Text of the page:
“I’m here to tell you: I’m 100% behind her. She is a wonderful, wonderful woman,” DePue said. “She deserves anything good that comes to her the rest of her life.”
When ABC ran a miniseries about the murders called “Murder in the Heartland” in 1993, one of Ross’ daughters asked Clair to talk to her ninth-grade class about it.
Clair rarely brought up her past but agreed to do so.
She told the students how important it was to make smart decisions, even at their age, according to a newspaper account.
One mistake could follow them the rest of their lives, she said. Her folly was going out with Starkweather, Clair said.
“I thought I was really hot stuff,” she told the students.
Clair eventually became part of the Ross family, attending birthday parties and holiday dinners.
When Ross’ daughter, Brandi, who was 8 when Clair became her babysitter, announced she was getting married, Clair was one of the first people to respond to her wedding invitation, joining the Rosses on their happy day.
Lucky in love
Clair has two passions — TV and slot machines.
Late one night in 2005, she was playing the slots at Soaring Eagle Casino in Mount Pleasant when she met Fred Clair.
She and Clair, a retired machinist who had lost his wife five years earlier, began to get serious and she told him about her past.
Fred called together his sons to share what he had learned.
“Wow, you know, whoa,” Tom Clair said about his dad’s revelation. “I can’t help who my dad wanted to marry.”
For six months, the brothers read everything they could find about their future step-mom.
In the stories, letters and court transcripts, Caril Clair's version of the events never wavered, they said. They have talked to her numerous times, searching for holes in her defense, but never found any.
They’re convinced she is innocent.
“I couldn’t ask for a better person to be my mom,” said stepson John Clair. “I don’t need a book to know she’s innocent. I know in my heart she is.”
But others looked askance at Caril.
When Fred and Caril Clair got into an auto wreck in 2014, killing Fred and seriously injuring Caril, the police didn’t have any evidence of foul play.
But Caril’s past had given them pause. They asked the stepsons if they knew any reason Caril might want to kill their father. They didn’t and the police dropped the matter.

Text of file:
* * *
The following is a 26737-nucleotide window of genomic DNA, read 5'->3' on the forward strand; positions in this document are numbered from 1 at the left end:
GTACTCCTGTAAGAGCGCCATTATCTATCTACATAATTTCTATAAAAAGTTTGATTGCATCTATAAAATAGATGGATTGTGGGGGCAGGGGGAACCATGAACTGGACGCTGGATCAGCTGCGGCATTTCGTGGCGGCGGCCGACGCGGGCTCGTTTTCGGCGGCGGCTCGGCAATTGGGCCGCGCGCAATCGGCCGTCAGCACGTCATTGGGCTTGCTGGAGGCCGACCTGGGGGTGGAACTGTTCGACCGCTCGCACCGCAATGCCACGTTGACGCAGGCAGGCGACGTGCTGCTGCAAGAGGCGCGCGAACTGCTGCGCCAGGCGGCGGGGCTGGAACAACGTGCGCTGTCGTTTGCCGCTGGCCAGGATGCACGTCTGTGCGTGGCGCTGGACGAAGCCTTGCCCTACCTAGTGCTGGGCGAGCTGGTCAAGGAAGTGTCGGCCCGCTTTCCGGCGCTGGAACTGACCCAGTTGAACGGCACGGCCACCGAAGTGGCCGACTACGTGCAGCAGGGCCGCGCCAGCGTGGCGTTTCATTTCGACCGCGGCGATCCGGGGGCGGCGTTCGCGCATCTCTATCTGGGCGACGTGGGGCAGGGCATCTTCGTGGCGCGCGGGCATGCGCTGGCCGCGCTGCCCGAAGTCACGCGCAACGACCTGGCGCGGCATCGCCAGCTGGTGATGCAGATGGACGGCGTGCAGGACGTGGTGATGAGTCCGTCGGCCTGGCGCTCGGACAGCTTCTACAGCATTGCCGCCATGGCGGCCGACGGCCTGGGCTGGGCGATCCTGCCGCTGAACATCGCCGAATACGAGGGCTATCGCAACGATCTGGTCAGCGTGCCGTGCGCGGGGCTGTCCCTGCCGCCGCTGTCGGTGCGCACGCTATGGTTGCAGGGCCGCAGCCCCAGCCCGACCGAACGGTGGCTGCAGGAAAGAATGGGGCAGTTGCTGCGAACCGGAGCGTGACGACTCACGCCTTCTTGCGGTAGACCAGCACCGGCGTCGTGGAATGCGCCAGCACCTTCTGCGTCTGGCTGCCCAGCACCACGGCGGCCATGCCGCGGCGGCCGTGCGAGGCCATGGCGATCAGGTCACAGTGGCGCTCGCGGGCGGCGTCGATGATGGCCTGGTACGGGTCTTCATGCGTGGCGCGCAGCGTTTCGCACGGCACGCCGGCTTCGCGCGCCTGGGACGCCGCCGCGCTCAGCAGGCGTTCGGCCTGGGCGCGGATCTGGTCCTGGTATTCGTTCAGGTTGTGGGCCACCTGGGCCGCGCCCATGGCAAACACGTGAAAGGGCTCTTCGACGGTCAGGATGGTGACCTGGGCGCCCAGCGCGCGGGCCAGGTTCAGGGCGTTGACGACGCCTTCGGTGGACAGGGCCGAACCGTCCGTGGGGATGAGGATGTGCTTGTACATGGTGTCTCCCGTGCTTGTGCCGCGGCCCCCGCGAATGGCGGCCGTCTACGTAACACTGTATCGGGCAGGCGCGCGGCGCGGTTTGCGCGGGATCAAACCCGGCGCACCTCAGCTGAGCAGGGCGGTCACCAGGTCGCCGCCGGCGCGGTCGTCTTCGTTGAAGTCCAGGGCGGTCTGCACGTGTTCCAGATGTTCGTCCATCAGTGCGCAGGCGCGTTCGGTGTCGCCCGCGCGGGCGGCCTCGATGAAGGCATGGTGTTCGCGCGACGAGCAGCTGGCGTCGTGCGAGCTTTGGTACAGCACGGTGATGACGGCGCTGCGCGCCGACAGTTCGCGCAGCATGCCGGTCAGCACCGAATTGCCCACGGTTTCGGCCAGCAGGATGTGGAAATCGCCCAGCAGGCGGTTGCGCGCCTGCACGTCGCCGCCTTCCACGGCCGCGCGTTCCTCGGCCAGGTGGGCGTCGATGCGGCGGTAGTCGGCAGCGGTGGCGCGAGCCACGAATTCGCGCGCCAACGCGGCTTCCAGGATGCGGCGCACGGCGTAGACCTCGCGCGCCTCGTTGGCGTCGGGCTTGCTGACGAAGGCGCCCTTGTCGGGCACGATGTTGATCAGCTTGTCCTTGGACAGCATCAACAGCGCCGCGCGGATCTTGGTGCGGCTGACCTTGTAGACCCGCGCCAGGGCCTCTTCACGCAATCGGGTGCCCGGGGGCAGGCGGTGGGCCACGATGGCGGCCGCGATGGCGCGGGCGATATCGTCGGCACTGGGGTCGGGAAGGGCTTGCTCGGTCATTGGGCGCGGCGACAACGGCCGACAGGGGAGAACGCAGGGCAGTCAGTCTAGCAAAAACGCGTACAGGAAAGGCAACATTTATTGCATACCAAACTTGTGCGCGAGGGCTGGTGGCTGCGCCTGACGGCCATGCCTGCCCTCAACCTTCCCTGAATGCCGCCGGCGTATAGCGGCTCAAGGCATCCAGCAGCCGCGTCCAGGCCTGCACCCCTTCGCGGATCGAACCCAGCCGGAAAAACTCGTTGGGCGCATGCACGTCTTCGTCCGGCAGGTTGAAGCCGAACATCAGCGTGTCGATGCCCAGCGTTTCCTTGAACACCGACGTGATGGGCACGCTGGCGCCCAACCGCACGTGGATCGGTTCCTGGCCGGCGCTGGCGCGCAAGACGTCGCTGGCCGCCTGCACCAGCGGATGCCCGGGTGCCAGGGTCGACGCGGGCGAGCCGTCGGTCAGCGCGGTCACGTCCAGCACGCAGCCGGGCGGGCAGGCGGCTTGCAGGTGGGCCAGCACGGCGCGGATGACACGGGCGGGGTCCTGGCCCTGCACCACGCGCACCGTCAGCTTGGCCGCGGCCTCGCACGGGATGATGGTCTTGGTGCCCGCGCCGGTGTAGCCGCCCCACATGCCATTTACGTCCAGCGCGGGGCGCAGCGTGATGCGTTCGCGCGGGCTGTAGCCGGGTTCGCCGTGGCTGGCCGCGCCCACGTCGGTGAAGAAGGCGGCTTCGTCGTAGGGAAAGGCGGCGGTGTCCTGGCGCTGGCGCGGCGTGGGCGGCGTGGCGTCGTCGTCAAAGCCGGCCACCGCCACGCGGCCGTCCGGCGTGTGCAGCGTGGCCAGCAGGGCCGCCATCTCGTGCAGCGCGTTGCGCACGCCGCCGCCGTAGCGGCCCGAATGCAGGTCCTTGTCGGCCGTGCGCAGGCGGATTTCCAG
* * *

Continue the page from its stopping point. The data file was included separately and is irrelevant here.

What a polygraph revealed
Clair never wanted to be an archetype.
The more her and Starkweather’s image as unrepentant youth resonated in the culture, the more she tried to escape it.
In 1982, Bruce Springsteen released the song “Nebraska,” which is a first-person account of the killings by Starkweather.
“I can’t say that I’m sorry for the things that we done,” it goes. “At least for a little while, sir, me and her, we had us some fun.”
In 1983 Clair appeared on “Lie Detector,” a syndicated TV show hosted by famed attorney F. Lee Bailey.
The results of her test were inconclusive when she said she was forced to accompany Starkweather on his rampage, according to the show’s polygraph expert.
But Bailey said the crime had been such a horrendous part of Clair’s life that, if she had been lying, the machine would have showed it.
It was far from exoneration but it also wasn’t what Clair usually received — disbelief, even hatred. She put her head on Bailey’s shoulder and cried.
“You can’t know what it’s like to be a person in history and everyone hates you,” she said at the time.
Final plea for pardon
This final bid for forgiveness has been a long time coming.
Nearly a quarter of a century after her first request for a pardon, Clair has been working on a second attempt during most of that time.
The bulk of her argument is contained in a 2014 book written by two lawyers, John Berry and Linda Battisti.
The book, “The 12th Victim,” argues that police and prosecutors made mistakes in the investigation, from withholding evidence to coaching Starkweather’s testimony to failing to advise Clair of her rights.
“The state took advantage of a 14-year-old girl,” Berry said.
He and Battisti are both handling the pardon. They filed the request in 2017, but the pardons board then drastically reduced the number of cases it heard, creating a backlog of hundreds of cases, reported the Omaha World-Herald.
As the bid dragged, stepson Tom asked Caril Clair if she still wanted to go through with it. She did.
“She just wants to proclaim her innocence,” he said. “That’s all she has ever wanted.”
A pardon, by expunging the conviction from Clair’s record, could lead to the restoration of her civil rights.
But that’s not what she’s really after, Tom Clair said.
She’s more interested in the symbolism of the move, he said. It would represent a formal forgiveness of the crime. It wouldn’t make her innocent but it could be the closest she ever gets to it, he said.